February 02, 2019

Another Way to Go Green: Synthetic Ice Rinks

At a time when everyone is going green, why not take it to the ice, as well?

Water is our single most precious resource, yet, due to decades of misuse and wastefulness, many parts of the world are seeing major water shortages. And with less than 1% of the world’s water being drinkable, steps need to be taken to preserve as much of this vital resource as possible.

One highly effective and economic way to conserve water is to choose synthetic ice rinks over conventional, water-based rinks.

Synthetic, or artificial, ice has been around for decades. Although criticized early on, fake ice has come a long way in the last 10 years. Hockey players, figure skaters and ice skaters alike, agree that, today, the experience of skating on an artificial surface is quite comparable to that of skating on a real sheet of ice.

Recently Artificial Ice Events supplied the synthetic ice arena for the Tourism British Columbia Olympics 2010 Preview Party. The event featured performances from world class and Olympic figure skaters.

Heidi Vanderhoof, USFSA gold medalist and professional ice show star stated “it was by far the best synthetic ice I have ever skated on and I was able to do everything on this ice that I do on real ice”.

If it’s good enough for a professional skater, it’s good enough for anyone, right?

Synthetic ice is becoming so popular that numerous rinks around the nation are choosing it over natural, water-based rinks. Rather than wasting water, electricity and manpower, it’s sensible to take the synthetic ice route.

For those unaware of exactly how synthetic ice works, the Artificial Ice Events website describes the product like this:

“Our synthetic ice consists of a unique plastic polymer that best resembles the consistency of the world’s largest white cutting board. Our outdoor, indoor, and anywhere ice skating rinks are fitted together like a giant jigsaw puzzle in 4’ × 8’ synthetic ice sheets. We then treat the ice panels with a lubricating solution that reduces contact friction and enhances the glide and speed of the skating experience.”

Aside from water conservation, there are other great benefits to synthetic ice:

  • It’s much less expensive to install and maintain.
  • It has great versatility. It can literally be installed just about anywhere.
  • It requires very low maintenance.
  • It helps to conserve not only water, but also electricity.

Save Yourself Some Money

Not only is a synthetic ice rink cheaper to install than a regular rink, the upkeep is also much less expensive. When water is used, a lot of electricity is required in order to keep the rink at freezing temperatures. But with synthetic ice, no refrigeration is needed at all. This obviously results in drastically lower electricity bills.

On average, refrigeration costs for a water based 85’ × 185’ indoor ice rink are approximately $5000-$7000 per month.

Those electricity costs are completely eliminated by installing a synthetic ice rink. Try and find a business who wouldn’t want to save $5000 every month.

Versatility: Indoor and Outdoor Rinks

If a flat surface is present, a synthetic ice rink can be built. End of story. A synthetic rink can be made to fit any size space. It can be built and maintained indoors or outdoors and at any temperature. These rinks don’t require air conditioned buildings or elaborate facilities. This cuts down on labor costs and uses less of our world’s limited resources.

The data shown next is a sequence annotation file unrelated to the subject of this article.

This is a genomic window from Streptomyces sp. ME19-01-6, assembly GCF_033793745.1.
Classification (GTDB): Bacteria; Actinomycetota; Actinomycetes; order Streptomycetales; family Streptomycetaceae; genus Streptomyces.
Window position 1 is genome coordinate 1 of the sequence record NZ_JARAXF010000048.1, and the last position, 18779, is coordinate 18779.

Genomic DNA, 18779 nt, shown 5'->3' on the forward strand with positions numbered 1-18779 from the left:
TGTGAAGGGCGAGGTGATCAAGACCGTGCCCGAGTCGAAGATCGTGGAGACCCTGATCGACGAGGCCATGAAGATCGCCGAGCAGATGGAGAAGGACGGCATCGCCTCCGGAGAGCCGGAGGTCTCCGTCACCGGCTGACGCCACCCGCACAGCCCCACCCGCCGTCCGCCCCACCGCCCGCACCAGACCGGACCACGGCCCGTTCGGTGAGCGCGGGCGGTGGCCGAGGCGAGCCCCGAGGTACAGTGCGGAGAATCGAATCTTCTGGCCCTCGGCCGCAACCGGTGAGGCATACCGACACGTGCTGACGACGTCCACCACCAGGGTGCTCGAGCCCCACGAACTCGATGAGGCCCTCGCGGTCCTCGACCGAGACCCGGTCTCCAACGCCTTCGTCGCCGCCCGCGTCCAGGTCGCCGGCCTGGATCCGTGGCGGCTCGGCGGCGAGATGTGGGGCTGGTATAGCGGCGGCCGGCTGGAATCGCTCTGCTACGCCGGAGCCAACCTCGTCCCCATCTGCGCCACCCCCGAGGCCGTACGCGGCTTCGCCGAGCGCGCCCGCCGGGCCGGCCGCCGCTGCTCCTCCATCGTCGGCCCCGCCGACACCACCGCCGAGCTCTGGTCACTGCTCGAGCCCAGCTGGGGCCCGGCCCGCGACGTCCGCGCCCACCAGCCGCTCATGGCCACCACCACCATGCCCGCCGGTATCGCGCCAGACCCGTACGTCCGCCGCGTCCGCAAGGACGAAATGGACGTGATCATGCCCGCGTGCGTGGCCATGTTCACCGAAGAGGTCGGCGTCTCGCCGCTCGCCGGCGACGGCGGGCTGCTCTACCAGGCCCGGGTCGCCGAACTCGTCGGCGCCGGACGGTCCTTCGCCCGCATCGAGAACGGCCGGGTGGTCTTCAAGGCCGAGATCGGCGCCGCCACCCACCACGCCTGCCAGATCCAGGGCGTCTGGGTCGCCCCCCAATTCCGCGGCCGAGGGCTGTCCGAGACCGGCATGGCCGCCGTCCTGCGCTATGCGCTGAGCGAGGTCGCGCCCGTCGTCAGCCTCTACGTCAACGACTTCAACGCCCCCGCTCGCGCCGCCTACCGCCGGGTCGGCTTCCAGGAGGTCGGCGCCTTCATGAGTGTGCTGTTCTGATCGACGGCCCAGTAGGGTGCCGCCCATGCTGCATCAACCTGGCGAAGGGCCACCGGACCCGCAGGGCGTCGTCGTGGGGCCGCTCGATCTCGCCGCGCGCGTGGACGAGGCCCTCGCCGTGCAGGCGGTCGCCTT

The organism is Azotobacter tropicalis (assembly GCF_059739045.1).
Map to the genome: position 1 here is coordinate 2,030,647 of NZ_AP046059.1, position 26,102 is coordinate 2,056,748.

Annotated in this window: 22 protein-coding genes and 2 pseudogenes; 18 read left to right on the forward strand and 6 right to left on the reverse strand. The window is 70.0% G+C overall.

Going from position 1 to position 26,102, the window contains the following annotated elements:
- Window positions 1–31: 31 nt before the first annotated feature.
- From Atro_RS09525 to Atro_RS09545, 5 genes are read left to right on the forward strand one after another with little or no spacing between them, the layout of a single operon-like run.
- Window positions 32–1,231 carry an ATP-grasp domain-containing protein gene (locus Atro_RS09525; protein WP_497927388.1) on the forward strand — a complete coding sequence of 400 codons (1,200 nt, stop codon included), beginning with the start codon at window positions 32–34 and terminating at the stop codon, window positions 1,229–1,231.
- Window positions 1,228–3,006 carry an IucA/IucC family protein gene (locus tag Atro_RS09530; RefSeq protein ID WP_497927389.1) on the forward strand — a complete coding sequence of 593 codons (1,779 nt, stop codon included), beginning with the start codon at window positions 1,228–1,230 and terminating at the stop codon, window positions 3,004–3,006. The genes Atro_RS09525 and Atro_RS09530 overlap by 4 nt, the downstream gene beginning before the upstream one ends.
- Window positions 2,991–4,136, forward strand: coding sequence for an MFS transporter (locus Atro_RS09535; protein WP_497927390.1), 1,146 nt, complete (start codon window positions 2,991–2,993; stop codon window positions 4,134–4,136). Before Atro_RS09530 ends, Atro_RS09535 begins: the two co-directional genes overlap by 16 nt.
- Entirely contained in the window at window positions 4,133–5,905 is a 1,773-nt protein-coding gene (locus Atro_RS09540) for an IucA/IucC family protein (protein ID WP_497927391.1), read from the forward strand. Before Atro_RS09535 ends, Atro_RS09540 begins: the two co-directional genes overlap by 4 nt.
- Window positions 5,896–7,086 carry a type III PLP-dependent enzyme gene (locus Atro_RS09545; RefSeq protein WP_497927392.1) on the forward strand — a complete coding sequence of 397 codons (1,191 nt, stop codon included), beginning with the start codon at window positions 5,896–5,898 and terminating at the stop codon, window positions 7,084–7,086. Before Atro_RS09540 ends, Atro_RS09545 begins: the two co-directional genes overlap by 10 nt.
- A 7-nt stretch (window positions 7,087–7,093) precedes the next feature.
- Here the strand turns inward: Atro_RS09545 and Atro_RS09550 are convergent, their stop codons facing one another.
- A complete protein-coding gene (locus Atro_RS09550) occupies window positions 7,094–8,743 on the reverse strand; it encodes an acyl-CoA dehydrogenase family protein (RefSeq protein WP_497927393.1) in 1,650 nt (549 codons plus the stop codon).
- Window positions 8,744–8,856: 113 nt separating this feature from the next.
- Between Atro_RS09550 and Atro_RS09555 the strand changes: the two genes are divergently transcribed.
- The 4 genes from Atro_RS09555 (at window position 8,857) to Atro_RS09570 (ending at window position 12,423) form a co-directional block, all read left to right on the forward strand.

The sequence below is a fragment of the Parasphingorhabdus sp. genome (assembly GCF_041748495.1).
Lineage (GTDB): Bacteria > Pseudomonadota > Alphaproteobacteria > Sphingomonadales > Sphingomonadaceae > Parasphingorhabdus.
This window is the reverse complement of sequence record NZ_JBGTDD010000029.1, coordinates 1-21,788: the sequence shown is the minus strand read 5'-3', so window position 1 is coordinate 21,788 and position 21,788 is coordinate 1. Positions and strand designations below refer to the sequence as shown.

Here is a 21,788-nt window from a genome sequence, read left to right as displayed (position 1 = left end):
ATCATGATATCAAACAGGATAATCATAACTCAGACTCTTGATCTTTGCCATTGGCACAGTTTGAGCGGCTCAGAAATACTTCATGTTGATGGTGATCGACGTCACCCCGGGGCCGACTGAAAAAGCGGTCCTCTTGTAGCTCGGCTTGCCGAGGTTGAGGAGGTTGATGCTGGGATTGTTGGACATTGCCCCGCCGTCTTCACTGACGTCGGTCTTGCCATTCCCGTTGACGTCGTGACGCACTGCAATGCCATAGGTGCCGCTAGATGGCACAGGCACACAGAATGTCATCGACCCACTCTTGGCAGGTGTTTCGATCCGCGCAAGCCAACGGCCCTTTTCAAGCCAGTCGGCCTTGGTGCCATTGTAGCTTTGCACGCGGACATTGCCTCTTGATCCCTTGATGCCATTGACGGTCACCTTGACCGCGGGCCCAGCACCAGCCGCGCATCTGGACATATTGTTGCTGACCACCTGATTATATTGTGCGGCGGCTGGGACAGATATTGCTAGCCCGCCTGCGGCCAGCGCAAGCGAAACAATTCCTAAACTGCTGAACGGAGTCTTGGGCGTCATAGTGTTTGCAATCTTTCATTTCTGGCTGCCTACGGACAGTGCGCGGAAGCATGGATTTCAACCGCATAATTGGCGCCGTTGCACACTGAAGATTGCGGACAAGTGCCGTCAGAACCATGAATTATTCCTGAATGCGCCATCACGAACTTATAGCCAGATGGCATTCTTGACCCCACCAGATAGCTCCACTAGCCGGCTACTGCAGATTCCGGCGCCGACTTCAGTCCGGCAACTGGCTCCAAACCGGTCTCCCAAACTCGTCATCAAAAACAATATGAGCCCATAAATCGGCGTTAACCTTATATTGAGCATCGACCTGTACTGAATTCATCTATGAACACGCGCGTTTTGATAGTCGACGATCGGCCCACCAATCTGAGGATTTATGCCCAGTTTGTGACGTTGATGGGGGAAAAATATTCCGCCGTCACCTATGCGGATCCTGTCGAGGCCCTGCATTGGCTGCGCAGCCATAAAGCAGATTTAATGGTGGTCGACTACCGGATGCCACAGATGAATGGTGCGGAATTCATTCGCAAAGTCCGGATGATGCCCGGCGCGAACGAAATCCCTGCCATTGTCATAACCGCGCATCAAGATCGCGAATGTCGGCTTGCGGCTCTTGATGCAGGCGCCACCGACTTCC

The artificial rinks are also portable. This makes them ideal for say, traveling skating exhibitions. And the installation and tear-down times are just a few short hours.

Low Maintenance

When dealing with a water-based rink, a lot of upkeep in required. Not only does the ice need to be cleaned and scraped regularly, an intricate piping system is also necessary. In order to keep the ice surface at its desired 16 degrees, approximately 10 miles of piping is used. Glycol, or anti-freeze, is chilled by compressors and flows continuously through the pipes 24 hours a day. It’s quite the intricate set-up.

Save on Electricity

As previously mentioned, water conservation is a huge benefit of synthetic ice rinks. But water is not the only resource being conserved. Because no refrigeration is needed to keep water frozen, the use of electricity is also greatly reduced.

And no one saves more in this department than states like Florida, California, Texas, Nevada and Arizona. Rather than air conditioners working overtime to preserve natural ice in 100 degree temps, air conditioners aren’t even needed when synthetic ice is used.

Also unnecessary is the use of a Zamboni to resurface the ice. Not only do Zambonies use additional water to help in the resurfacing process, but they run on any number of carbon-based fuels such as propane, natural gas, electricity or gasoline. Again, the use of these resources is avoided when opting for a synthetic ice rink.

Why Make the Switch?

With many companies making synthetic ice rinks readily available, there’s truly no logical reason to continue wasting valuable resources in order to create water-based rinks. In preparing a regulation size ice rink for a hockey game, 15,000 gallons of water is needed. Then consider all the power used to refrigerate the ice and the fuel resources used to fuel the Zamboni for upkeep.

That’s a whole lot of water, electricity and fuel wasted. Synthetic ice rinks give towns, businesses, and individuals the choice to Go Green while saving substantial budget dollars.

About the Author

Mike Gallant is the owner of Artificial Ice Events, LLC and a veteran competitive speed skater. Mike has combined his skating history with years of event planning experience to build a company that covers every aspect of synthetic ice rink construction and management. The company website at www.artificialiceevents.com has extensive information about synthetic ice rinks and special event planning.